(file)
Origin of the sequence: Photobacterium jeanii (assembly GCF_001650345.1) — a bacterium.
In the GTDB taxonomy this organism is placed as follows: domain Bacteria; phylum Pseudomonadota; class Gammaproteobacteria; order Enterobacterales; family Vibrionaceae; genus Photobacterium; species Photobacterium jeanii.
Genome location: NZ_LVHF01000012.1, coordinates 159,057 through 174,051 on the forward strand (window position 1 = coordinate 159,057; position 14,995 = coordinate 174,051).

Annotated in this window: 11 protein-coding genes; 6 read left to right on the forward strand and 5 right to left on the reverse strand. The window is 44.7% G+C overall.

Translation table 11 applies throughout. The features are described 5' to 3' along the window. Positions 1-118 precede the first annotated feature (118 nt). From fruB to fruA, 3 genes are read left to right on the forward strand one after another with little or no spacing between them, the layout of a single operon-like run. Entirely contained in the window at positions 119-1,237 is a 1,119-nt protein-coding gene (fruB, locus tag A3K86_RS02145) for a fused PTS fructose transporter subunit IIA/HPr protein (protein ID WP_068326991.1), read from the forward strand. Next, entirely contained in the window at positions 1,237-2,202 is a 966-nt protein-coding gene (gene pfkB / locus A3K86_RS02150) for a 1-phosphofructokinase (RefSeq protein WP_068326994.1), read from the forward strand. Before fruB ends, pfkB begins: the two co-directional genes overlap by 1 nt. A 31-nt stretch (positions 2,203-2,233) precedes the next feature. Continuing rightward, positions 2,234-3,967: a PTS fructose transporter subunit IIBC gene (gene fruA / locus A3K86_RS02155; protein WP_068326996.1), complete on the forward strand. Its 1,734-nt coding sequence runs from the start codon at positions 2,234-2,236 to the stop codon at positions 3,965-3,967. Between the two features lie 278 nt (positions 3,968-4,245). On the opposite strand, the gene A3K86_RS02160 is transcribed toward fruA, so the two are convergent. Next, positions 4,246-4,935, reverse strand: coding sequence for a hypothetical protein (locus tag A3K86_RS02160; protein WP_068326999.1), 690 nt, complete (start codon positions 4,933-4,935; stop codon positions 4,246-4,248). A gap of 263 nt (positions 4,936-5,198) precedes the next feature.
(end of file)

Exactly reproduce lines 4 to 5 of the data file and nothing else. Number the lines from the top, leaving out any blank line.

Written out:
Annotated in this window: 11 protein-coding genes; 6 read left to right on the forward strand and 5 right to left on the reverse strand. The window is 44.7% G+C overall.

Translation table 11 applies throughout. The features are described 5' to 3' along the window. Positions 1-118 precede the first annotated feature (118 nt). From fruB to fruA, 3 genes are read left to right on the forward strand one after another with little or no spacing between them, the layout of a single operon-like run. Entirely contained in the window at positions 119-1,237 is a 1,119-nt protein-coding gene (fruB, locus tag A3K86_RS02145) for a fused PTS fructose transporter subunit IIA/HPr protein (protein ID WP_068326991.1), read from the forward strand. Next, entirely contained in the window at positions 1,237-2,202 is a 966-nt protein-coding gene (gene pfkB / locus A3K86_RS02150) for a 1-phosphofructokinase (RefSeq protein WP_068326994.1), read from the forward strand. Before fruB ends, pfkB begins: the two co-directional genes overlap by 1 nt. A 31-nt stretch (positions 2,203-2,233) precedes the next feature. Continuing rightward, positions 2,234-3,967: a PTS fructose transporter subunit IIBC gene (gene fruA / locus A3K86_RS02155; protein WP_068326996.1), complete on the forward strand. Its 1,734-nt coding sequence runs from the start codon at positions 2,234-2,236 to the stop codon at positions 3,965-3,967. Between the two features lie 278 nt (positions 3,968-4,245). On the opposite strand, the gene A3K86_RS02160 is transcribed toward fruA, so the two are convergent. Next, positions 4,246-4,935, reverse strand: coding sequence for a hypothetical protein (locus tag A3K86_RS02160; protein WP_068326999.1), 690 nt, complete (start codon positions 4,933-4,935; stop codon positions 4,246-4,248). A gap of 263 nt (positions 4,936-5,198) precedes the next feature.